What to say about this structure? First, perhaps, how fitting it seems in a book largely about the relationship between Harry and Evelyn to place the greatest emphasis on the years that are at the centers of their lives. But it also strikes me that this structure is gently suggestive of the ways in which we sense time to pass in our own lives—at a more regular pace through the middle years, and at more variable speeds in childhood and old age.
Page’s Dear Evelyn is of course not the first work of fiction to be structured in segments with long gaps between them. Another notable example (pointed out to me recently by Jamie Dopp of the University of Victoria) is Carol Shields’ Pulitzer Prize-winning 1993 novel The Stone Diaries. But whereas Shields places each segment precisely in measured time (giving the parts titles such as “Marriage, 1927,” “Love, 1936,” and “Motherhood, 1947”), Page’s technique is more fluid. For one thing,** the segments in Dear Evelyn are undated; the sort of estimates I have provided above of time elapsed between segments are the product of analysis after the fact and are of necessity imprecise; there is nothing in the novel itself to draw attention to the exact number of years that has passed between each segment. Again, that seems to me to be a structure suggestive of the ways in which we sense time to pass in our own lives. Our active sense of how much time elapsed between events is usually dormant, and often imprecise; if we do reflect on such matters, we ask ourselves questions that it may take us some time to figure out the answers to (“When was it exactly that they moved to the island? Fifteen years ago? Perhaps it was more like twenty.” “How many years did Sheila spend trying to play the trombone? Three? Four? There were moments when it seemed like forever.”)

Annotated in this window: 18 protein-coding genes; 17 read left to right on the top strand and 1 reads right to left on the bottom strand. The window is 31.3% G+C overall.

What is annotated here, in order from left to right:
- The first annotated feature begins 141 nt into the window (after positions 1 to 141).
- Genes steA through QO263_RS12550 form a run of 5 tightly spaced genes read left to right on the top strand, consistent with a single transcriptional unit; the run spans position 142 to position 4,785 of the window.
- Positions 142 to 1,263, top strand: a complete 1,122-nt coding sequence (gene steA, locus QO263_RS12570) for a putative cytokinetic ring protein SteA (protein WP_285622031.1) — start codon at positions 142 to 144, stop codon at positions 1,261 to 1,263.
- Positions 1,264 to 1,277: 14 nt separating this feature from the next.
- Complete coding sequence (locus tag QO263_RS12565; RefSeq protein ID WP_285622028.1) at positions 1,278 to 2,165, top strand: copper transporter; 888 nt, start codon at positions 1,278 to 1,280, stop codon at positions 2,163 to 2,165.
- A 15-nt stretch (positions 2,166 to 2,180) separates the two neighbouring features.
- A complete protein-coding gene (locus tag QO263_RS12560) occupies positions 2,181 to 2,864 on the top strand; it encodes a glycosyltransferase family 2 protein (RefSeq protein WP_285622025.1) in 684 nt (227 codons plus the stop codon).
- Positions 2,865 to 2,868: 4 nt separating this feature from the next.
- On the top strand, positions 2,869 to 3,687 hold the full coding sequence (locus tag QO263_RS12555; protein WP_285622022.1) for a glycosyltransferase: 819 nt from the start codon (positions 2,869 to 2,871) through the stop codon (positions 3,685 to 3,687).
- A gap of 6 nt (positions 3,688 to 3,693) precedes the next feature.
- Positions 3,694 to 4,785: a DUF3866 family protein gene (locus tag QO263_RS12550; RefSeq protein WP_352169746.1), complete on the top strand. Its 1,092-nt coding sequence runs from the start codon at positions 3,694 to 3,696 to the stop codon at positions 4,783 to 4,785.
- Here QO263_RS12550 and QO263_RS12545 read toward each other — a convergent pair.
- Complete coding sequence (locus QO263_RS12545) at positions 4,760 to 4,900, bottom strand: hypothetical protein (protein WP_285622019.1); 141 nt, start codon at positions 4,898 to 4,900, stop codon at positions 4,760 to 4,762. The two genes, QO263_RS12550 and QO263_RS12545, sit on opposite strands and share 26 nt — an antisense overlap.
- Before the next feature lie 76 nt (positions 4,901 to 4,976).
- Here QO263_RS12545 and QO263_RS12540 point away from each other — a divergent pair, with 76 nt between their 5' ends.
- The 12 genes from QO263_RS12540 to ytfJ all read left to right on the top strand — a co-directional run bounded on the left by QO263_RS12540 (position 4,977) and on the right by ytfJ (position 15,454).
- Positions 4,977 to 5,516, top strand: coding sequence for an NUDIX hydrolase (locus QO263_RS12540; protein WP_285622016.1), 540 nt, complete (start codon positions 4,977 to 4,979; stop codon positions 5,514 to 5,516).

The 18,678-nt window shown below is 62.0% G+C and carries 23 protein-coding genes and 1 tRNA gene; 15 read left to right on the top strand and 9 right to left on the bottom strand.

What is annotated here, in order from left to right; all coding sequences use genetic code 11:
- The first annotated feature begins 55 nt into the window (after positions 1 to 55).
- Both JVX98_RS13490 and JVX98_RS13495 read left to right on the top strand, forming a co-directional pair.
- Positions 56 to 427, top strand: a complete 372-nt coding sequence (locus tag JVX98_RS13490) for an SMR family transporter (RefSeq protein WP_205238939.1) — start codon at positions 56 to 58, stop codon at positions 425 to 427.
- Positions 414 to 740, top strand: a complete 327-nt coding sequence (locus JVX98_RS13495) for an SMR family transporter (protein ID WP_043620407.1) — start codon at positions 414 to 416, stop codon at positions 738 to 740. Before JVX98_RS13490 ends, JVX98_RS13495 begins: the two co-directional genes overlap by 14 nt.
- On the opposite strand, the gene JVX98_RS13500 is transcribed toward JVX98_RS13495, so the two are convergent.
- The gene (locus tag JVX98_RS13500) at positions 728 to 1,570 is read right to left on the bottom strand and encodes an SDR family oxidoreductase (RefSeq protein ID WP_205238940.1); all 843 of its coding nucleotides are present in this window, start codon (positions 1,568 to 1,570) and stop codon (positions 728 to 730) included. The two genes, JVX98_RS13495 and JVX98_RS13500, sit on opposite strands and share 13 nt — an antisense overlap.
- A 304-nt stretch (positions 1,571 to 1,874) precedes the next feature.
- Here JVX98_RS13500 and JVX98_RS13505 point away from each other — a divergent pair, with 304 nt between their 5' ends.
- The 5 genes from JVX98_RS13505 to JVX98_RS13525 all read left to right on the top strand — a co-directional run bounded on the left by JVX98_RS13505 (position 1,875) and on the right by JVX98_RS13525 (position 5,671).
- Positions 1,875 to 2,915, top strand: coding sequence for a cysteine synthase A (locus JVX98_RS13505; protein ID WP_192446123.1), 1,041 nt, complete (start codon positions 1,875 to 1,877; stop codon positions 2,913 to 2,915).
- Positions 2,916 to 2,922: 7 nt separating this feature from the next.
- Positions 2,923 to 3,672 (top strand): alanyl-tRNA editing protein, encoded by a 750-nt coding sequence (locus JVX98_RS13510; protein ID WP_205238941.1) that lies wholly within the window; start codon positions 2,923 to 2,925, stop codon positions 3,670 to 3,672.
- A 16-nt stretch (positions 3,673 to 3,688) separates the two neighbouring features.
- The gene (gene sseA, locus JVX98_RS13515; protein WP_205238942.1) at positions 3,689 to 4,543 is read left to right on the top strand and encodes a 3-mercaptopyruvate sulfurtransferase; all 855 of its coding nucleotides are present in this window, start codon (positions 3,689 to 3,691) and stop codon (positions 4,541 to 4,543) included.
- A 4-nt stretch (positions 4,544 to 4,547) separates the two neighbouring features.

The inclusion of gaps of time in the presentation of fictional lives—and the spacing of those gaps—is an aspect of plotting that, so far as I’m aware, has never been given a name. In the highly-categoried world we inhabit, things should always have names—and, if they are to be taken seriously, it’s preferable that they be given foreign names. People are far more likely to take literary effects seriously if they have names like onomatopoeia than if they have names like flashforward (which sounds like something from a cheap adventure novel). I am thus giving up on the term time-jumpage, my working word for this aspect of plotting. Someone has kindly suggested to me Zeitspringen or Zeithuepfen (trans.: time jumping), from the German; another possibility would be chronochasmus (trans.: time gaps) from the Greek. I leave you to choose between these two enticing terms—but I urge you to read Page’s highly accomplished novel.
*Like so many famous quotations, this one has a tangled history. The source is apparently not William Faulkner but rather Sir Arthur Quiller-Couch, who offered this advice (under the heading “Extraneous Ornament” in a 1914 lecture entitled “On Style”:If you here require a practical rule of me, I will present you with this: “Whenever you feel an impulse to perpetrate a piece of exceptionally fine writing, obey it—whole-heartedly—and delete it before sending your manuscript to press. Murder your darlings.” (See Forrest Wickman, “Who Really Said You Should ‘Kill Your Darlings’?” Slate, 18 October 2013.)**Page’s segments are fluid in other respects as well. They are named, but in ways that suggest their themes more elliptically than the titles of Shields' segments. “Chatterley,” for example, recounts Evelyn’s experience of trying that book by D.H. Lawrence everyone had been reading (“Was the whole rest of it going to be them either fucking, as they insisted on calling it, or talking about it?”) and then recalling a wartime near-romantic experience she had had with another man while Harry had been overseas.